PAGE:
by Ian Parlin
The first 1/4 mile (or less) was packed out wider than the rest of the course to alleviate some of the pressure at the start, but it was still pretty chaotic when the “Go” call was given and at least one runner went down while jockeying for position. By the time the trail narrowed to true singletrack I found myself somewhere in the back of the top 20, a few places behind Chris Dunn and Steve Wolfe, moving along at what felt like a very comfortable pace. Not a race pace.
photo by Daniel Budak
It wasn’t long before we came along one of many “passing lanes” that were created by one person walking a parallel track for about 10-15 paces alongside the course. This was a helpful way of giving runners an opportunity to pass without going fully into the deep untrodden powder, but it wasn’t a lot better and still required significantly more effort than the regular course. Since the leader of our snowshoe train was going slower than I wanted to it meant that I had the energy to put in a good burst of speed and work my way up the field when the opportunity came.
At the second or third of these passing lanes the runner ahead of me made a move and I followed. Unfortunately his speed petered out before merging and in an effort to keep a few of the places I was attempting to take I lunged through the powder and back onto the course picking off a few runners, and nearly taking out a couple others as I struggled to keep my balance. The result of this got me in between acidotic’s Chris and Amber, a little bit further up the field than I wanted to go in one move, but the pace of our train was still quite reasonable so I was able to recover quickly and settle back into pace without feeling like I was going to be the one slowing the train. Moments later Chris made a move to pass the runner ahead by veering off into the powder, big mistake. All his momentum was instantly stopped and this gave me the chance to surge ahead and take the place where he had been.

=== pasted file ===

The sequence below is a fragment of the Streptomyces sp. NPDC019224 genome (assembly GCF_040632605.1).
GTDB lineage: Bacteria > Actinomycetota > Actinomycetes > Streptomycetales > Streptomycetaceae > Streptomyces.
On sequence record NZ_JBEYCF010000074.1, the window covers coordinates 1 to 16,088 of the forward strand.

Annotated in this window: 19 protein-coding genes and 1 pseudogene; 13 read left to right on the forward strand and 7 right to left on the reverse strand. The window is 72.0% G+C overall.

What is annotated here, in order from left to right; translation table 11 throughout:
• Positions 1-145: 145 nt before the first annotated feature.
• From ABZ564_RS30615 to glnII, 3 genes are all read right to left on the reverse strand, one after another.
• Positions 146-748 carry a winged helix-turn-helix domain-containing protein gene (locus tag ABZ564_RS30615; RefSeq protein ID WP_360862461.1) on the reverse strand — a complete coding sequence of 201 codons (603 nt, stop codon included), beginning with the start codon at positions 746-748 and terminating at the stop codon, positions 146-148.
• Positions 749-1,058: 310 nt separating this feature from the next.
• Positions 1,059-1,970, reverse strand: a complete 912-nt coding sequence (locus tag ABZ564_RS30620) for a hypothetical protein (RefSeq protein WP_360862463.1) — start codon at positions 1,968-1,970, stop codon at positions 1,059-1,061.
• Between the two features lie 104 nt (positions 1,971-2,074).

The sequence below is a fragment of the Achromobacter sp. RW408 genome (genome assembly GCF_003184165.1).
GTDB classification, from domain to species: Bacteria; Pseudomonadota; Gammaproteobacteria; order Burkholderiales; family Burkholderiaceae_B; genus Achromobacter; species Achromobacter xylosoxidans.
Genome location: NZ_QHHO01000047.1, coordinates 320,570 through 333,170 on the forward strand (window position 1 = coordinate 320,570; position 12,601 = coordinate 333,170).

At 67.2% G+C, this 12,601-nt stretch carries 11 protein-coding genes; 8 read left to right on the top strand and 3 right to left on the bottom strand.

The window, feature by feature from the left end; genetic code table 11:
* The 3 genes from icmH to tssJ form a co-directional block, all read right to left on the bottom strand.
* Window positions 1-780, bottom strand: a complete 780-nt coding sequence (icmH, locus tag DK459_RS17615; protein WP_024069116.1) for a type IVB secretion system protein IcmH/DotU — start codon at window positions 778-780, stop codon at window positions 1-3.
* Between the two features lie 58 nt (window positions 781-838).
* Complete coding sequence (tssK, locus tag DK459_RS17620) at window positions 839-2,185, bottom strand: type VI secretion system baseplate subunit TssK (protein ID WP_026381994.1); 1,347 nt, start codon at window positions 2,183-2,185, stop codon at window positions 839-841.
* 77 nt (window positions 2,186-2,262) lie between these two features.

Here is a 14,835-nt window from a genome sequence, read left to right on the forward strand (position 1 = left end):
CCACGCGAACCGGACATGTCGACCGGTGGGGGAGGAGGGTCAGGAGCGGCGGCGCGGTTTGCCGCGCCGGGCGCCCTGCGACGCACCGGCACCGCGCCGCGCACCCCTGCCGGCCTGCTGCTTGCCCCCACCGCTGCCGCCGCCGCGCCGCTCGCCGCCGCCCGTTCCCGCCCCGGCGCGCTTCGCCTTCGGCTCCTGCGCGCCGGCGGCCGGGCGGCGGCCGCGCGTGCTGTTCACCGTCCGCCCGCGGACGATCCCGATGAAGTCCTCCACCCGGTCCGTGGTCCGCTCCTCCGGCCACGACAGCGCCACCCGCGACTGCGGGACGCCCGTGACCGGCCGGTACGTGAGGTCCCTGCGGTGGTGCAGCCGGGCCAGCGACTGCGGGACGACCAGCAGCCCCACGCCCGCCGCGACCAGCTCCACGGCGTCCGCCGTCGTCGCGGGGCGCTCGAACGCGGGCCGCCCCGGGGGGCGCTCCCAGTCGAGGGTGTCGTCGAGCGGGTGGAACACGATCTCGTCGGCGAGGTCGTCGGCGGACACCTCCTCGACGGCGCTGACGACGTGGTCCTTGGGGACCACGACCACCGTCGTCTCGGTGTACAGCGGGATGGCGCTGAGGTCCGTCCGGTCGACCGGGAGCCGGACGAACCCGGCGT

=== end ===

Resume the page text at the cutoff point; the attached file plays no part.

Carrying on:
Eventually the guy in front realized that he had indeed set off in a place he couldn’t hold so he graciously stepped aside and let a few of us pass. Better to admit your mistake than get yourself run over. I was now pulling a train with Amber Ferreira right on my heels, Chris Dunn on hers and a few others right behind. I picked up the pace to the upper limit of what I thought I could sustain on this terrain and wasn’t surprised to find that Amber and Chris didn’t have any trouble matching me. I wasn’t confident that my place here was safe, but I wasn’t going to give it up without a fight. Each time we got to another passing lane I’d put in a surge of speed to fend off any possible attempt by anyone to pass, and then ease off the pace to catch my breath.
Eventually we caught up to another runner who obviously went out a little too fast and was now slowing down, but this kid wasn’t about to step off the trail just to let me pass, if I wanted his place he was going to make me work for it. No easy opportunities to pass presented themselves and the now somewhat slower pace allowed Amber and Chris to get right onto my heels. I was worried that one of them might make a bold move and take both me and the kid in front, or that if I stepped off trail to pass that I’d end up stuck in the powder and lose my place to both of them. Finally I saw my chance to make a move, a tight corner with a small tree on the inside. I grabbed hold of the tree and pulled myself around the inside of the turn, just barely making it past the kid. I then kicked it up a notch to try and put some distance between us.
Emma came in “almost” 10 minutes later which was good enough for a 5th place female finish. No prizes for the Trail Monsters this week, but we were both happy with solid performances in a good sized race. Post race festivities featured plenty of fire, hot soup, chili and hot drinks. Definitely a fun race on a great course.
weather: low 30’s, cloudy, calm